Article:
I hope that you are watching the show “Splitting Up Together,” on ABC. If not, please do. Its depiction of a family going through a divorce while choosing to remain friends is poignant and funny, and addresses a lot of hard issues.
The issue that was highlighted last week stuck out to me because it touched on a topic my daughter and I were recently discussing. She and I were talking about my message that divorce doesn’t need to destroy a family, and she said, “Yes it does! It’s divorce!” I stopped her and said, “You are proving my point EXACTLY! Everyone EXPECTS destruction, but families can CHOOSE a better way. Just because that’s the way it was done in the past doesn’t mean that’s the way it STILL needs to be.” She just rolled her eyes at me and went back to her teenage girl cave.
“Splitting Up Together” addressed this expectation this past week when the couple’s adolescent daughter was complaining to her guidance counselor that she was struggling because her parents were getting divorced, but they seemed to get getting along more “like a couple” than ever. The deliberate attempt to be NICE to each other and WORK TOGETHER was causing confusion in their daughter. So could the daughter accept her parent’s divorce more easily if they seemed to hate each other? Are our children trained to accept the destruction of their family as a necessary consequence of divorce? The show highlighted how deep our social belief of divorce as destructive is, and how UNUSUAL it is for couples to work together through the process.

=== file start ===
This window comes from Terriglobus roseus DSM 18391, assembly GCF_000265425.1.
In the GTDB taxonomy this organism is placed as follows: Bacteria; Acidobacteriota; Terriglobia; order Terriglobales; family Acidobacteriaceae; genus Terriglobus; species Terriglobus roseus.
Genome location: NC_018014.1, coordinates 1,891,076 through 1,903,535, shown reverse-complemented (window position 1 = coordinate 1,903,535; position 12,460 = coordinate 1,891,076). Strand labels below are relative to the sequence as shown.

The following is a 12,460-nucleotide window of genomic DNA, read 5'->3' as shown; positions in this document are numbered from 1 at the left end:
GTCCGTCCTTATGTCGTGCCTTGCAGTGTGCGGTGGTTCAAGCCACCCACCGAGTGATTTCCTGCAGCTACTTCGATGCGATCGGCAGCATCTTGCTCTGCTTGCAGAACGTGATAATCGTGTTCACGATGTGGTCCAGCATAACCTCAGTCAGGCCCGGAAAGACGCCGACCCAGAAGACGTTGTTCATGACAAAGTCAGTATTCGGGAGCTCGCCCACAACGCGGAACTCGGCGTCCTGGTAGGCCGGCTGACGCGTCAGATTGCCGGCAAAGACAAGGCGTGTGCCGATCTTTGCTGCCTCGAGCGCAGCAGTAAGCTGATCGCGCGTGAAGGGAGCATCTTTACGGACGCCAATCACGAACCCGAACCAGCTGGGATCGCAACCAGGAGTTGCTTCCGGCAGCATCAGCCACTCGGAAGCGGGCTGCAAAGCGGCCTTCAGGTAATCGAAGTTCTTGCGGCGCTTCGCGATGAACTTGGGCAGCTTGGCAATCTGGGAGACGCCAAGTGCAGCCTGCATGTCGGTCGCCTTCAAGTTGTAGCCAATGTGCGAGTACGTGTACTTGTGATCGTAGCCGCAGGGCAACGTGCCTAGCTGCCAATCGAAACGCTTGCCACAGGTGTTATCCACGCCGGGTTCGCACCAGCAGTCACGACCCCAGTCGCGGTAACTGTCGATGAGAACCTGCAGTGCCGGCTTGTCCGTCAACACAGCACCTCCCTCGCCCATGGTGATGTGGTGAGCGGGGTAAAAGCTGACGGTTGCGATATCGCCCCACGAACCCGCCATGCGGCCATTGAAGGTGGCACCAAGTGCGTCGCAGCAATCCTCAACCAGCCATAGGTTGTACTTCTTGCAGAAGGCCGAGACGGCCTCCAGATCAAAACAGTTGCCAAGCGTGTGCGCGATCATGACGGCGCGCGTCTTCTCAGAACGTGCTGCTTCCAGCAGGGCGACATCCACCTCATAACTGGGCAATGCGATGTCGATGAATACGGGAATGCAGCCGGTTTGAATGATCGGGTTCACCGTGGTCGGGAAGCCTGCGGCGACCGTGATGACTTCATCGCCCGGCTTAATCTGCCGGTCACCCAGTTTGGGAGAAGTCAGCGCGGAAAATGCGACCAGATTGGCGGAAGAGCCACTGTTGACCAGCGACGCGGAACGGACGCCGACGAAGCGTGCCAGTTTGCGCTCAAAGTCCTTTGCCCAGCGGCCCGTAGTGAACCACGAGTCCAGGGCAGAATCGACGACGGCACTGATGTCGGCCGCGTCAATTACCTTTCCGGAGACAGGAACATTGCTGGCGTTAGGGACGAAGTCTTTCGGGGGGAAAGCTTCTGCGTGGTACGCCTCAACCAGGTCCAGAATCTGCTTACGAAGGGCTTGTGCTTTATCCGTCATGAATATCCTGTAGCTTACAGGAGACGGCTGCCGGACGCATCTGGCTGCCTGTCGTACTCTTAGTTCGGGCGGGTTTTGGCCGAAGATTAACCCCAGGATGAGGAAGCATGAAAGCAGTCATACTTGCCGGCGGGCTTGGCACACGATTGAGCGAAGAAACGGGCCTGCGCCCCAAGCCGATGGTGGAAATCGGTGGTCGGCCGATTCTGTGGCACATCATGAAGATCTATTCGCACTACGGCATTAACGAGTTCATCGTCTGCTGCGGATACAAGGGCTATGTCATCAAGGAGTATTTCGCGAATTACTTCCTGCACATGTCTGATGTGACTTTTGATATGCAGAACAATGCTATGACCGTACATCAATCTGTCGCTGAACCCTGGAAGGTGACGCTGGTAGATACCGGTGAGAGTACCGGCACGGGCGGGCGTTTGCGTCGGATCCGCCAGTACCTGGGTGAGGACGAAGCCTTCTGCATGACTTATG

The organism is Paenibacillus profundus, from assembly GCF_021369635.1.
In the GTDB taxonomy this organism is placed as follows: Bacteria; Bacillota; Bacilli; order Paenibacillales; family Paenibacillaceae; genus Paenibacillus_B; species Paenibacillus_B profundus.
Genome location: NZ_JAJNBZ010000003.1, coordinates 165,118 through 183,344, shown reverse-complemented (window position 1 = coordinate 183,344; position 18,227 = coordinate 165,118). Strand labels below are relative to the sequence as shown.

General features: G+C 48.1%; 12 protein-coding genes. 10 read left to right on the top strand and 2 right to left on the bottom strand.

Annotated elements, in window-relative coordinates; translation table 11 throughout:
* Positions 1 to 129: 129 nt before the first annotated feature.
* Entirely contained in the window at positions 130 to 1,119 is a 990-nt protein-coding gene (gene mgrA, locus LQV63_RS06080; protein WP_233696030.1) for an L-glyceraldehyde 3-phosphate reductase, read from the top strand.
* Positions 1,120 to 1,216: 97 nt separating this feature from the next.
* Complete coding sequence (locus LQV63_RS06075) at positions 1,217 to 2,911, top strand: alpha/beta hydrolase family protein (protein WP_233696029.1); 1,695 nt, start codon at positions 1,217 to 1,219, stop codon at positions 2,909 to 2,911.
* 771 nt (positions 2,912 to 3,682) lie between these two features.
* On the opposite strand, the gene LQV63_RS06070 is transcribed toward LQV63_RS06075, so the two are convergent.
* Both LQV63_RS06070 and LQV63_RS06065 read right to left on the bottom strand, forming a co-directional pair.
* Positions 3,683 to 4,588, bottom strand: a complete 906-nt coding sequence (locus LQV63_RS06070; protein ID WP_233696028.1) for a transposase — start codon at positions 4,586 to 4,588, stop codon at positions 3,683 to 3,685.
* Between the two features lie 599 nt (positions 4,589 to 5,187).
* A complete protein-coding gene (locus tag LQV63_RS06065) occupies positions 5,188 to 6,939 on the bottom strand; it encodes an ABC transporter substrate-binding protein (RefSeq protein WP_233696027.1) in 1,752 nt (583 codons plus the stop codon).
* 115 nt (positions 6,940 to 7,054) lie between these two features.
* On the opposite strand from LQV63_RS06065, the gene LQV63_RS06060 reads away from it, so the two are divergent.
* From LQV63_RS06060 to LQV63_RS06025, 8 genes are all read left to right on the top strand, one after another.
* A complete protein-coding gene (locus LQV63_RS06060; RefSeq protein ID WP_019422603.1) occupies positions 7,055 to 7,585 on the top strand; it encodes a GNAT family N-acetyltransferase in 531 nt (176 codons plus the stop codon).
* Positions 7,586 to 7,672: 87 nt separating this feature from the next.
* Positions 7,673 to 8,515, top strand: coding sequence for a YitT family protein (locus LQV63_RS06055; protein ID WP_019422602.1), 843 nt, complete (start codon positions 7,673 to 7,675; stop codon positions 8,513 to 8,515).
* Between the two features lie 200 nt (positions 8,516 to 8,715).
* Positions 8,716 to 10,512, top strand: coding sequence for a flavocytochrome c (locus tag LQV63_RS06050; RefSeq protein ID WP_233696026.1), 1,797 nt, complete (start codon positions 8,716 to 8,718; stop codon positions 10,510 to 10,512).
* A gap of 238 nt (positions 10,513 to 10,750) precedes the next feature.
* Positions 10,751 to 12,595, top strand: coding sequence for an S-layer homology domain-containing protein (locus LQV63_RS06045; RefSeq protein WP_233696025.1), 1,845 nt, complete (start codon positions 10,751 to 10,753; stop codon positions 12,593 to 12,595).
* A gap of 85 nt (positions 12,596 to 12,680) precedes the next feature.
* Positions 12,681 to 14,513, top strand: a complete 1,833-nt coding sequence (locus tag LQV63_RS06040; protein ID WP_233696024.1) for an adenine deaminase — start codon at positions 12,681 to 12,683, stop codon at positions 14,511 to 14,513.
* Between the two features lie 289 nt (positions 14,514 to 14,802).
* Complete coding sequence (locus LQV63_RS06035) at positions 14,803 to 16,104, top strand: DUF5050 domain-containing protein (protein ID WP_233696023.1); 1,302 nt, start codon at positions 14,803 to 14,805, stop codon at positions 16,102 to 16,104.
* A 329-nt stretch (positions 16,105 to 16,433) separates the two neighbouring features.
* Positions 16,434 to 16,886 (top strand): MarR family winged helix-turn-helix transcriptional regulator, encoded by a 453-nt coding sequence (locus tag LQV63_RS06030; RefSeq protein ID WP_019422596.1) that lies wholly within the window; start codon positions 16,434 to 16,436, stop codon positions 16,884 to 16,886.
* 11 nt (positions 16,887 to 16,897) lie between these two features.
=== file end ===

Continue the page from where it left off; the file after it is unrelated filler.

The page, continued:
THE EXPECTATION SHOULD BE THE EXACT OPPOSITE. We need to be moving towards shifting the social norm of what divorce is from one in which all parties, including the children, expect destruction, to one in which parties EXPECT collaboration and cooperation as the family morphs into a new form. There will be new routines established and perhaps new traditions made, but children should feel like both sides are cooperating on how to create the framework for the new family.
In order to change the social norm of divorce, we need to be willing to de-stigmatize it. While certainly no one advocates that divorce is a good thing, if we acknowledge that it is simply a fact of life, then society needs to support those going through divorce by fostering an expectation of cooperation. At the moment, divorce remains a taboo topic, something to be ashamed of or embarrassed by. Immediately when a couple announces a divorce, the neighbors try to figure out “whose fault it was.” We have all been indoctrinated by decades of a “fault” based divorce system, to expect that someone must be to blame. As society becomes more enlightened to the idea that individuals continuously grow and evolve as they move through life, than it should make sense that no one needs to be blamed for divorce. The reason people will divorce will be as numerous and unique as each couple is. However, the most fundamental answer to why people divorce is that the relationship is not allowing them to be the best version of themselves. This answer should be sufficient for society. And if society, in 2018, truly embraces each person’s right to reach their full potential and be true to their inner-selves, then we have to accept that divorce will, unfortunately, be part of that process.
It makes sense then, that the way divorce is done must be changed to support the FAMILY, not just protect the financial interests of each spouse in a battle of adversaries. The paradigm needs to shift so that our children expect a new form of family to emerge, one in which they feel just as supported and loved as in the “traditional” family. Then they won’t be confused when their parents are nice to each other. “Nice” will be the “new normal.”